12 Responses to “Best. Template. Ever.”

  1. Milen Dzhumerov Says:

    Just wanted to say thanks!

  2. charles Says:

    I have got to try that. Too bad I don’t have new applications to start ;-)

  3. charles Says:

    I forgot to add: thanks for sharing it!

  4. rentzsch Says:

    Sounds like a great template, much better than mine.

    Nit: setting CFBundleVersion to the subversion revision number is probably A Bad Idea. svn revision numbers *always* march forward in time, which means if you release a bug-fix 1.5.1 after you release 2.0, Launch Services will think 1.5.1 of your app is the latest+greatest. Dave wrote about it here:

    The svn revision is still ultra-handy, so probably stick it in your CFBundleShortVersionString, which can be pretty much anything (it’s not interpreted by Launch Services).

    See also: my script for loss-lessly translating human version numbers (1.2.3b4) into Launch Services-happy CFBundleVersion numbers, based on Dave’s findings:

  5. Daniel Jalkut Says:

    Thanks, rentzsch. I have had a sneaking fear that something was not quite right about the subversion revision numbers as CFBundleVersion. It seems obvious now that you point it out – I will have to read through that Dave Dribin article and re-evaluate.

  6. Sam’s random musings » Best. Template. Ever. Says:

    [...] Best. Template. Ever.: [...]

  7. Romain Says:

    I couldn’t open your MainMenu.nib in IB. Then I realized that my project name had a space. In the file classes.nib, the old-style property-list does not understand values with spaces unless you double-quote them.
    So inside MainMenu.nib, in the classes.nib file, I  double-quoted  ”«PROJECTNAME»Delegate” and it works. I also discovered that if you save classes.nib in real XML format, IB can still read the nib file (in this case, you don’t need to quote strings).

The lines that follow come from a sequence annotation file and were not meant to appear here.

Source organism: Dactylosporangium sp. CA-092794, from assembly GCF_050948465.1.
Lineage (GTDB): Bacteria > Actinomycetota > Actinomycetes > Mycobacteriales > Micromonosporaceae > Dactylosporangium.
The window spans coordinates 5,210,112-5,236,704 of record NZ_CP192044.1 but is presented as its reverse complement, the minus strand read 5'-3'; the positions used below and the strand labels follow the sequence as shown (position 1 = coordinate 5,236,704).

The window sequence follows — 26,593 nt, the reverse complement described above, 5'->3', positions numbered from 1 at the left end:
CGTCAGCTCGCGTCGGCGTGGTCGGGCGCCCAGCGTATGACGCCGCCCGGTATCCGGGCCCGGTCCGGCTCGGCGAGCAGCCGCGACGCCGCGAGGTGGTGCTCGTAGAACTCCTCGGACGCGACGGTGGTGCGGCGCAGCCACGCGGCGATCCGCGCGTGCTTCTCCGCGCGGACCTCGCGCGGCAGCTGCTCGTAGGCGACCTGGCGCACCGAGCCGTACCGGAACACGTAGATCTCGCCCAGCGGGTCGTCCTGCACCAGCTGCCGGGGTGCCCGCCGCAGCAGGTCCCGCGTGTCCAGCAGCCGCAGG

8. Jon Hendry Says:

    Does it break if you don’t use subversion?

  9. Daniel Jalkut Says:

    Romain: thanks for catching that! Indeed, all my testing had been with spaceless project names. I have fixed the template with the quoting you suggested and it works! The download has been updated so nobody else should run into this in the future.

    Jon: yeah the resulting projects will probably break during build if there is no svn installed. You can just open up the “Cocoa Application.pbproj” and remove that “Set Version” build phase script. As I said above be sure to remove any Xcode user prefs that get stashed in there as a result of editing it.

  10. Daniel Jalkut Says:

    Romain: Your “space in the name” case brings up some other issues where the template falls down. Naming the app delegate Delegate for instance. I guess at least these are relatively minor tweaks, but I wonder if there’s a way to get the template system to substitute “project name without spaces.”

  11. kusmi Says:

    Don’t know, if this is a shortcoming of Xcode, but the InfoPlist.strings file shows up garbled, so you have to manually set the encoding to UTF-16 to use it, not sure if there is a fix for that?

  12. Daniel Jalkut Says:

    Hi Kusmi, I noticed that too. For some reason it seems to lose its encoding on the way from template to project. I’ll see if there’s anything I can do about that.